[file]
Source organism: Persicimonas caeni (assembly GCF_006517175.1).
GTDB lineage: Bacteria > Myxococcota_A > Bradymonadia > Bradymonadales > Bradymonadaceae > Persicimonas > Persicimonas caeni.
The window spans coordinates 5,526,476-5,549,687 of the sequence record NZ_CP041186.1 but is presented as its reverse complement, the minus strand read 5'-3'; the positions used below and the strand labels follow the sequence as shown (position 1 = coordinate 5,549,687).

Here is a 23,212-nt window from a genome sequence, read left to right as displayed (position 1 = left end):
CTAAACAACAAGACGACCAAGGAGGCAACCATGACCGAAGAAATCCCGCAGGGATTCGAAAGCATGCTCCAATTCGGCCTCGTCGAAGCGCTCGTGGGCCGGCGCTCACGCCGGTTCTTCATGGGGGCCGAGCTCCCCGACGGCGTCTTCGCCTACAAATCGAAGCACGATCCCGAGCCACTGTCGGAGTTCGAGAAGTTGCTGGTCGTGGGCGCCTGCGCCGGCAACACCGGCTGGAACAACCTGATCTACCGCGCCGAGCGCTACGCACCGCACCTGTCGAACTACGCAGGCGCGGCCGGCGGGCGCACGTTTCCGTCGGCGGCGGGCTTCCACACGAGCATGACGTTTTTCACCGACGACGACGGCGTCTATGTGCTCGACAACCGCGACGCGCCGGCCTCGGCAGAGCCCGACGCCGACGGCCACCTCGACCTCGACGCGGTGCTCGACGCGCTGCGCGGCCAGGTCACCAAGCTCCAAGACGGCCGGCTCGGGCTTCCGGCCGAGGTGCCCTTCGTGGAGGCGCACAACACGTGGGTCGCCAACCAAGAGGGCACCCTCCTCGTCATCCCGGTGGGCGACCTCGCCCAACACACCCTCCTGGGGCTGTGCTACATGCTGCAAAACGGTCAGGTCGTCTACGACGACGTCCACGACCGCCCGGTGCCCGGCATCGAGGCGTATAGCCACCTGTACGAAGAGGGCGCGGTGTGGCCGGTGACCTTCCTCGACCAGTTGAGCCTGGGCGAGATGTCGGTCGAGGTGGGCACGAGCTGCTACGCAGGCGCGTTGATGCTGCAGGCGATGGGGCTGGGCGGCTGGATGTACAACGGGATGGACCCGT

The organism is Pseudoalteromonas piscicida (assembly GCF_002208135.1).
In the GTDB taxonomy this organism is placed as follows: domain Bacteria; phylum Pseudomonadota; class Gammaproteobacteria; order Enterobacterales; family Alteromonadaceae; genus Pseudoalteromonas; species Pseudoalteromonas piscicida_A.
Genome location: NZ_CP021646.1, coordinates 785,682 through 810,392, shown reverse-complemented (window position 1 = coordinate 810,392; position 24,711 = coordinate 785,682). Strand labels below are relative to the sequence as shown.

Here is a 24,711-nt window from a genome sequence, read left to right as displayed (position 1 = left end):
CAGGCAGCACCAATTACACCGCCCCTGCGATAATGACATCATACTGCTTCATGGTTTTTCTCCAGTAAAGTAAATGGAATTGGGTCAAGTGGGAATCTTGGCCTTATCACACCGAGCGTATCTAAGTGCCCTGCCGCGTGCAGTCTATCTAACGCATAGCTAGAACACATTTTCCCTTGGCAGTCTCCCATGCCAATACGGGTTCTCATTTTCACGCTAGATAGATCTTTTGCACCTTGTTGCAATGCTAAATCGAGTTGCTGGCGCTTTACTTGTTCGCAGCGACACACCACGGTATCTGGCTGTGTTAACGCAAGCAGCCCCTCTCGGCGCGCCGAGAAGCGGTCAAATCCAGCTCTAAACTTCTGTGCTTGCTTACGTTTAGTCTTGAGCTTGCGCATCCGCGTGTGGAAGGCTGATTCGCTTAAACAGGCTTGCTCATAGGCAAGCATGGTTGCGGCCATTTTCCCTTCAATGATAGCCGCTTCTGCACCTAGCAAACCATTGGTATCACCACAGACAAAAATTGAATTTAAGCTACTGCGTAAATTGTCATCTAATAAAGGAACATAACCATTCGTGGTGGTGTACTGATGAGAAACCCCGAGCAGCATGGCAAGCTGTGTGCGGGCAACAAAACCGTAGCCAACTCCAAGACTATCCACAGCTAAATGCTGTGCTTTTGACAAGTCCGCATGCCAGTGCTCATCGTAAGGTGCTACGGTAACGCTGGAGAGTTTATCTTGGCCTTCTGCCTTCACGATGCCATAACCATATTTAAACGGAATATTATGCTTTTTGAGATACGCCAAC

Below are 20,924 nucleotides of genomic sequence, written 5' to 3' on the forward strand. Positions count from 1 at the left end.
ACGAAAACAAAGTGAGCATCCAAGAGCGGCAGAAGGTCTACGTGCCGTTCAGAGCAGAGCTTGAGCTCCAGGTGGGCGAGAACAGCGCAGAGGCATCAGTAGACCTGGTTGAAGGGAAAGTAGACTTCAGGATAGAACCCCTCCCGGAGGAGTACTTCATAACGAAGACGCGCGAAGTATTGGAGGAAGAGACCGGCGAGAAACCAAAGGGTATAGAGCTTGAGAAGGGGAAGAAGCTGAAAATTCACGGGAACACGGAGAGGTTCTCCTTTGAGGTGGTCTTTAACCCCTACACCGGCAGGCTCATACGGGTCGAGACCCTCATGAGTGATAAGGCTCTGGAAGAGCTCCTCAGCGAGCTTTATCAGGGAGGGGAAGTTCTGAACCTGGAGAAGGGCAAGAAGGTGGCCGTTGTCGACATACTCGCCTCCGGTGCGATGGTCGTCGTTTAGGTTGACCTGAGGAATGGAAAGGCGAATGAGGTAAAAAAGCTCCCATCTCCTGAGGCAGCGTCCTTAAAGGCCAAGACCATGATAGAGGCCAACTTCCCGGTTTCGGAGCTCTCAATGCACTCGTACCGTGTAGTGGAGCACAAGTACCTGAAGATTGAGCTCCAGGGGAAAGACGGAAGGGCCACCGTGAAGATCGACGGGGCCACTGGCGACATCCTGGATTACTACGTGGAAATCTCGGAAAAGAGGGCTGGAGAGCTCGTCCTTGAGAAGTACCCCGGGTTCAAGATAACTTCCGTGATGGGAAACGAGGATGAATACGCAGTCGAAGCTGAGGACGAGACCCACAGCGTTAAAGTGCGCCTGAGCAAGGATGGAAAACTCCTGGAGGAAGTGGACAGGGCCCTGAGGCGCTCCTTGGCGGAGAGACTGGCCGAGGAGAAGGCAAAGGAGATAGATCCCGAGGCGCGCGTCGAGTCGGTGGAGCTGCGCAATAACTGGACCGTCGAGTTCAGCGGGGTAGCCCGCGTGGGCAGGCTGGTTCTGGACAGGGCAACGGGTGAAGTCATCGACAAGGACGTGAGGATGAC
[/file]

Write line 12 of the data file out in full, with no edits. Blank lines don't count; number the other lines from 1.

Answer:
ACGAAAACAAAGTGAGCATCCAAGAGCGGCAGAAGGTCTACGTGCCGTTCAGAGCAGAGCTTGAGCTCCAGGTGGGCGAGAACAGCGCAGAGGCATCAGTAGACCTGGTTGAAGGGAAAGTAGACTTCAGGATAGAACCCCTCCCGGAGGAGTACTTCATAACGAAGACGCGCGAAGTATTGGAGGAAGAGACCGGCGAGAAACCAAAGGGTATAGAGCTTGAGAAGGGGAAGAAGCTGAAAATTCACGGGAACACGGAGAGGTTCTCCTTTGAGGTGGTCTTTAACCCCTACACCGGCAGGCTCATACGGGTCGAGACCCTCATGAGTGATAAGGCTCTGGAAGAGCTCCTCAGCGAGCTTTATCAGGGAGGGGAAGTTCTGAACCTGGAGAAGGGCAAGAAGGTGGCCGTTGTCGACATACTCGCCTCCGGTGCGATGGTCGTCGTTTAGGTTGACCTGAGGAATGGAAAGGCGAATGAGGTAAAAAAGCTCCCATCTCCTGAGGCAGCGTCCTTAAAGGCCAAGACCATGATAGAGGCCAACTTCCCGGTTTCGGAGCTCTCAATGCACTCGTACCGTGTAGTGGAGCACAAGTACCTGAAGATTGAGCTCCAGGGGAAAGACGGAAGGGCCACCGTGAAGATCGACGGGGCCACTGGCGACATCCTGGATTACTACGTGGAAATCTCGGAAAAGAGGGCTGGAGAGCTCGTCCTTGAGAAGTACCCCGGGTTCAAGATAACTTCCGTGATGGGAAACGAGGATGAATACGCAGTCGAAGCTGAGGACGAGACCCACAGCGTTAAAGTGCGCCTGAGCAAGGATGGAAAACTCCTGGAGGAAGTGGACAGGGCCCTGAGGCGCTCCTTGGCGGAGAGACTGGCCGAGGAGAAGGCAAAGGAGATAGATCCCGAGGCGCGCGTCGAGTCGGTGGAGCTGCGCAATAACTGGACCGTCGAGTTCAGCGGGGTAGCCCGCGTGGGCAGGCTGGTTCTGGACAGGGCAACGGGTGAAGTCATCGACAAGGACGTGAGGATGAC